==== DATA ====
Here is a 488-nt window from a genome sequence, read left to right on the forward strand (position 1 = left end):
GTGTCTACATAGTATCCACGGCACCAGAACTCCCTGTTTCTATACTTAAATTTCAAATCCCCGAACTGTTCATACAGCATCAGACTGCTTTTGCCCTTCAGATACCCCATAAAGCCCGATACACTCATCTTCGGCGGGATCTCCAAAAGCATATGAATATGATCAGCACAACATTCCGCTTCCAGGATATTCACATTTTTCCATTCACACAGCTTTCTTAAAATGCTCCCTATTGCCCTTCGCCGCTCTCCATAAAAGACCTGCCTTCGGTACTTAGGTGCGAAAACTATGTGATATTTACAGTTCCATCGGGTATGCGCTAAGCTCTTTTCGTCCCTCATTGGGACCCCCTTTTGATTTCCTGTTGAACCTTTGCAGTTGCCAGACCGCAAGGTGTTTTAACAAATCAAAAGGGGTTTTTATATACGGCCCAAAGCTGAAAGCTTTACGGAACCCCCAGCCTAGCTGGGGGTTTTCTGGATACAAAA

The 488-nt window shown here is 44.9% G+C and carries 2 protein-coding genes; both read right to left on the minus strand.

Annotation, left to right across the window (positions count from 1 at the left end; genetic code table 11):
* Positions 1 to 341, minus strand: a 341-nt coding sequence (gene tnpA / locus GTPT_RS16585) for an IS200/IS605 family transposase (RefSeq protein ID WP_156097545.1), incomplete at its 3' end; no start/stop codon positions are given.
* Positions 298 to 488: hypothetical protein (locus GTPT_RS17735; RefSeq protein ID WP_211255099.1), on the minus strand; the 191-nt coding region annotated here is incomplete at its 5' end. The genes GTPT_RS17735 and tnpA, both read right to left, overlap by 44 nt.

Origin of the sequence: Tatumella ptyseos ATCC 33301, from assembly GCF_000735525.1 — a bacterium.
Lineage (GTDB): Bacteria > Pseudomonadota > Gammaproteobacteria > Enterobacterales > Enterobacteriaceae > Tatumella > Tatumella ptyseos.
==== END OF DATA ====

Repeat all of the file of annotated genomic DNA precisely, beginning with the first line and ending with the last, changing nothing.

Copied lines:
Here is a 488-nt window from a genome sequence, read left to right on the forward strand (position 1 = left end):
GTGTCTACATAGTATCCACGGCACCAGAACTCCCTGTTTCTATACTTAAATTTCAAATCCCCGAACTGTTCATACAGCATCAGACTGCTTTTGCCCTTCAGATACCCCATAAAGCCCGATACACTCATCTTCGGCGGGATCTCCAAAAGCATATGAATATGATCAGCACAACATTCCGCTTCCAGGATATTCACATTTTTCCATTCACACAGCTTTCTTAAAATGCTCCCTATTGCCCTTCGCCGCTCTCCATAAAAGACCTGCCTTCGGTACTTAGGTGCGAAAACTATGTGATATTTACAGTTCCATCGGGTATGCGCTAAGCTCTTTTCGTCCCTCATTGGGACCCCCTTTTGATTTCCTGTTGAACCTTTGCAGTTGCCAGACCGCAAGGTGTTTTAACAAATCAAAAGGGGTTTTTATATACGGCCCAAAGCTGAAAGCTTTACGGAACCCCCAGCCTAGCTGGGGGTTTTCTGGATACAAAA

The 488-nt window shown here is 44.9% G+C and carries 2 protein-coding genes; both read right to left on the minus strand.

Annotation, left to right across the window (positions count from 1 at the left end; genetic code table 11):
* Positions 1 to 341, minus strand: a 341-nt coding sequence (gene tnpA / locus GTPT_RS16585) for an IS200/IS605 family transposase (RefSeq protein ID WP_156097545.1), incomplete at its 3' end; no start/stop codon positions are given.
* Positions 298 to 488: hypothetical protein (locus GTPT_RS17735; RefSeq protein ID WP_211255099.1), on the minus strand; the 191-nt coding region annotated here is incomplete at its 5' end. The genes GTPT_RS17735 and tnpA, both read right to left, overlap by 44 nt.

Origin of the sequence: Tatumella ptyseos ATCC 33301, from assembly GCF_000735525.1 — a bacterium.
Lineage (GTDB): Bacteria > Pseudomonadota > Gammaproteobacteria > Enterobacterales > Enterobacteriaceae > Tatumella > Tatumella ptyseos.